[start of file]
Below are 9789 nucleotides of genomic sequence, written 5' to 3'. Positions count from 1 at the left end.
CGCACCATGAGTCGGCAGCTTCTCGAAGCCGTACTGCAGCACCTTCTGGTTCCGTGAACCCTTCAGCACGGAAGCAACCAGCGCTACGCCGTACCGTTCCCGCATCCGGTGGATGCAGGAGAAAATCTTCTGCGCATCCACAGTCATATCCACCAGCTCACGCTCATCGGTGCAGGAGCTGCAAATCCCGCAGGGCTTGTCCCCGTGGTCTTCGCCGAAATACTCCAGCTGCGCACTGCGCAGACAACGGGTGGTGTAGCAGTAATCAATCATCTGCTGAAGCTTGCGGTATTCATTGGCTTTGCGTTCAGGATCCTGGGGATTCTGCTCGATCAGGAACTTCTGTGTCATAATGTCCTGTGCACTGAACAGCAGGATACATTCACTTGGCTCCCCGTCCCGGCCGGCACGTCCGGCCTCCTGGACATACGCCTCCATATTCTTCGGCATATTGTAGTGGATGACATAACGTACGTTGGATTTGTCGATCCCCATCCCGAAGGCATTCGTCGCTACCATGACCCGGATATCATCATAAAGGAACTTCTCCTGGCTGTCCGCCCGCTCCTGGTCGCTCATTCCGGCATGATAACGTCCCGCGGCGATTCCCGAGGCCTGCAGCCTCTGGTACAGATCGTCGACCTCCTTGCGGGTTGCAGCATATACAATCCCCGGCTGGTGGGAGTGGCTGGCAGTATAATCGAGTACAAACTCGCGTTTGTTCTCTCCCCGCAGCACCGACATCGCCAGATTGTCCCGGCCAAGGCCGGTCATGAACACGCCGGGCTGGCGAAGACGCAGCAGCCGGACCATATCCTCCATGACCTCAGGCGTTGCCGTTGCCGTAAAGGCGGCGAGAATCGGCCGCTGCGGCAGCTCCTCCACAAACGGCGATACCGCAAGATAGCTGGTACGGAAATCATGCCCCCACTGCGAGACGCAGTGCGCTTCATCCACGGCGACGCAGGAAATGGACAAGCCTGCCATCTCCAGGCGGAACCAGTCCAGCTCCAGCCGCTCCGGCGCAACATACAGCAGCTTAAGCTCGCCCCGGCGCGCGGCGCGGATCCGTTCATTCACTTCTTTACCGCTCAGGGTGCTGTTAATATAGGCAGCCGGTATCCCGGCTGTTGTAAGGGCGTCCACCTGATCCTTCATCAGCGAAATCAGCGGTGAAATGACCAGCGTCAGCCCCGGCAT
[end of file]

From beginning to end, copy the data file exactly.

Below are 9789 nucleotides of genomic sequence, written 5' to 3'. Positions count from 1 at the left end.
CGCACCATGAGTCGGCAGCTTCTCGAAGCCGTACTGCAGCACCTTCTGGTTCCGTGAACCCTTCAGCACGGAAGCAACCAGCGCTACGCCGTACCGTTCCCGCATCCGGTGGATGCAGGAGAAAATCTTCTGCGCATCCACAGTCATATCCACCAGCTCACGCTCATCGGTGCAGGAGCTGCAAATCCCGCAGGGCTTGTCCCCGTGGTCTTCGCCGAAATACTCCAGCTGCGCACTGCGCAGACAACGGGTGGTGTAGCAGTAATCAATCATCTGCTGAAGCTTGCGGTATTCATTGGCTTTGCGTTCAGGATCCTGGGGATTCTGCTCGATCAGGAACTTCTGTGTCATAATGTCCTGTGCACTGAACAGCAGGATACATTCACTTGGCTCCCCGTCCCGGCCGGCACGTCCGGCCTCCTGGACATACGCCTCCATATTCTTCGGCATATTGTAGTGGATGACATAACGTACGTTGGATTTGTCGATCCCCATCCCGAAGGCATTCGTCGCTACCATGACCCGGATATCATCATAAAGGAACTTCTCCTGGCTGTCCGCCCGCTCCTGGTCGCTCATTCCGGCATGATAACGTCCCGCGGCGATTCCCGAGGCCTGCAGCCTCTGGTACAGATCGTCGACCTCCTTGCGGGTTGCAGCATATACAATCCCCGGCTGGTGGGAGTGGCTGGCAGTATAATCGAGTACAAACTCGCGTTTGTTCTCTCCCCGCAGCACCGACATCGCCAGATTGTCCCGGCCAAGGCCGGTCATGAACACGCCGGGCTGGCGAAGACGCAGCAGCCGGACCATATCCTCCATGACCTCAGGCGTTGCCGTTGCCGTAAAGGCGGCGAGAATCGGCCGCTGCGGCAGCTCCTCCACAAACGGCGATACCGCAAGATAGCTGGTACGGAAATCATGCCCCCACTGCGAGACGCAGTGCGCTTCATCCACGGCGACGCAGGAAATGGACAAGCCTGCCATCTCCAGGCGGAACCAGTCCAGCTCCAGCCGCTCCGGCGCAACATACAGCAGCTTAAGCTCGCCCCGGCGCGCGGCGCGGATCCGTTCATTCACTTCTTTACCGCTCAGGGTGCTGTTAATATAGGCAGCCGGTATCCCGGCTGTTGTAAGGGCGTCCACCTGATCCTTCATCAGCGAAATCAGCGGTGAAATGACCAGCGTCAGCCCCGGCAT